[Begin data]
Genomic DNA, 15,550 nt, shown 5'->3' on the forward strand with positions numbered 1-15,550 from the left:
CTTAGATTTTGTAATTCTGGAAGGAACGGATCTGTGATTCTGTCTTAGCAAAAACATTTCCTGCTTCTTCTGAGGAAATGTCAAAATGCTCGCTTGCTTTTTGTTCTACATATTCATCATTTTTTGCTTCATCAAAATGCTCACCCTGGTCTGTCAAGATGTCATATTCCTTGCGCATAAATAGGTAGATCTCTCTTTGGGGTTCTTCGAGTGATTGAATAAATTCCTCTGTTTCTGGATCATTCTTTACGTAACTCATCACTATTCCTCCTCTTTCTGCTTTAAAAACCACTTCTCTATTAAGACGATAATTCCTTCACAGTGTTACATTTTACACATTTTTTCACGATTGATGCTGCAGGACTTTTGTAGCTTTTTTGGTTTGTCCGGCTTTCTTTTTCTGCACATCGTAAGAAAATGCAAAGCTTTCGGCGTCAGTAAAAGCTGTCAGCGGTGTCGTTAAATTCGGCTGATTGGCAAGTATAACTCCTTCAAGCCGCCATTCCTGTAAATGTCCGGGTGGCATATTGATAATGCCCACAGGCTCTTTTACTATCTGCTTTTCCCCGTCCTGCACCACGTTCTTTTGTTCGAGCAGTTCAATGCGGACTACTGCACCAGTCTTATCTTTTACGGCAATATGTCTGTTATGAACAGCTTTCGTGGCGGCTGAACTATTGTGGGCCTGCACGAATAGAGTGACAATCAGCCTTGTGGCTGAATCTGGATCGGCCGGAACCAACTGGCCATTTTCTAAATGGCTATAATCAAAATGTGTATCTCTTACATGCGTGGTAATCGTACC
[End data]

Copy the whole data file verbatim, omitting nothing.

Genomic DNA, 15,550 nt, shown 5'->3' on the forward strand with positions numbered 1-15,550 from the left:
CTTAGATTTTGTAATTCTGGAAGGAACGGATCTGTGATTCTGTCTTAGCAAAAACATTTCCTGCTTCTTCTGAGGAAATGTCAAAATGCTCGCTTGCTTTTTGTTCTACATATTCATCATTTTTTGCTTCATCAAAATGCTCACCCTGGTCTGTCAAGATGTCATATTCCTTGCGCATAAATAGGTAGATCTCTCTTTGGGGTTCTTCGAGTGATTGAATAAATTCCTCTGTTTCTGGATCATTCTTTACGTAACTCATCACTATTCCTCCTCTTTCTGCTTTAAAAACCACTTCTCTATTAAGACGATAATTCCTTCACAGTGTTACATTTTACACATTTTTTCACGATTGATGCTGCAGGACTTTTGTAGCTTTTTTGGTTTGTCCGGCTTTCTTTTTCTGCACATCGTAAGAAAATGCAAAGCTTTCGGCGTCAGTAAAAGCTGTCAGCGGTGTCGTTAAATTCGGCTGATTGGCAAGTATAACTCCTTCAAGCCGCCATTCCTGTAAATGTCCGGGTGGCATATTGATAATGCCCACAGGCTCTTTTACTATCTGCTTTTCCCCGTCCTGCACCACGTTCTTTTGTTCGAGCAGTTCAATGCGGACTACTGCACCAGTCTTATCTTTTACGGCAATATGTCTGTTATGAACAGCTTTCGTGGCGGCTGAACTATTGTGGGCCTGCACGAATAGAGTGACAATCAGCCTTGTGGCTGAATCTGGATCGGCCGGAACCAACTGGCCATTTTCTAAATGGCTATAATCAAAATGTGTATCTCTTACATGCGTGGTAATCGTACC